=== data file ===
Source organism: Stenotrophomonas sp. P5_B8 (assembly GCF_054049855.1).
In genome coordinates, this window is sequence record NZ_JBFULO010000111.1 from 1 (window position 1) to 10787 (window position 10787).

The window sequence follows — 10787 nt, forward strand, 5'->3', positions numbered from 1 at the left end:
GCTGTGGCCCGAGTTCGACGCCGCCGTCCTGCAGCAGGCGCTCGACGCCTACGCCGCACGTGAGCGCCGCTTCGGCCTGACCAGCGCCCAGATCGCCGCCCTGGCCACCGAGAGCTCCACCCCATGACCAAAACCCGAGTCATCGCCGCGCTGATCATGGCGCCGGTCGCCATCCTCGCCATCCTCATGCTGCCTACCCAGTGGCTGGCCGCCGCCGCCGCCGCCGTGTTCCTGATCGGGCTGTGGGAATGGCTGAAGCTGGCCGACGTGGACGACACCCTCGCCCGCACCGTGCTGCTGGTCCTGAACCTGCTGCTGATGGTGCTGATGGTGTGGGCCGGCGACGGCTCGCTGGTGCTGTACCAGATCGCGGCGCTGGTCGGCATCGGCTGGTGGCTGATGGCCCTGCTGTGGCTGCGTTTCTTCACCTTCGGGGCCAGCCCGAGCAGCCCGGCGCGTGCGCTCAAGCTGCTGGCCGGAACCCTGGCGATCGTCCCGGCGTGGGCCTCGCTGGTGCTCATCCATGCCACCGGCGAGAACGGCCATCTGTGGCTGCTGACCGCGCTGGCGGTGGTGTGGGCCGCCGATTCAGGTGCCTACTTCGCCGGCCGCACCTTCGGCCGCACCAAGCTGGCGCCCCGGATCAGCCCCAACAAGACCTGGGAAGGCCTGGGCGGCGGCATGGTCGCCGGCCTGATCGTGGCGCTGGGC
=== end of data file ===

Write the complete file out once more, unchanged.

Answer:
Source organism: Stenotrophomonas sp. P5_B8 (assembly GCF_054049855.1).
In genome coordinates, this window is sequence record NZ_JBFULO010000111.1 from 1 (window position 1) to 10787 (window position 10787).

The window sequence follows — 10787 nt, forward strand, 5'->3', positions numbered from 1 at the left end:
GCTGTGGCCCGAGTTCGACGCCGCCGTCCTGCAGCAGGCGCTCGACGCCTACGCCGCACGTGAGCGCCGCTTCGGCCTGACCAGCGCCCAGATCGCCGCCCTGGCCACCGAGAGCTCCACCCCATGACCAAAACCCGAGTCATCGCCGCGCTGATCATGGCGCCGGTCGCCATCCTCGCCATCCTCATGCTGCCTACCCAGTGGCTGGCCGCCGCCGCCGCCGCCGTGTTCCTGATCGGGCTGTGGGAATGGCTGAAGCTGGCCGACGTGGACGACACCCTCGCCCGCACCGTGCTGCTGGTCCTGAACCTGCTGCTGATGGTGCTGATGGTGTGGGCCGGCGACGGCTCGCTGGTGCTGTACCAGATCGCGGCGCTGGTCGGCATCGGCTGGTGGCTGATGGCCCTGCTGTGGCTGCGTTTCTTCACCTTCGGGGCCAGCCCGAGCAGCCCGGCGCGTGCGCTCAAGCTGCTGGCCGGAACCCTGGCGATCGTCCCGGCGTGGGCCTCGCTGGTGCTCATCCATGCCACCGGCGAGAACGGCCATCTGTGGCTGCTGACCGCGCTGGCGGTGGTGTGGGCCGCCGATTCAGGTGCCTACTTCGCCGGCCGCACCTTCGGCCGCACCAAGCTGGCGCCCCGGATCAGCCCCAACAAGACCTGGGAAGGCCTGGGCGGCGGCATGGTCGCCGGCCTGATCGTGGCGCTGGGC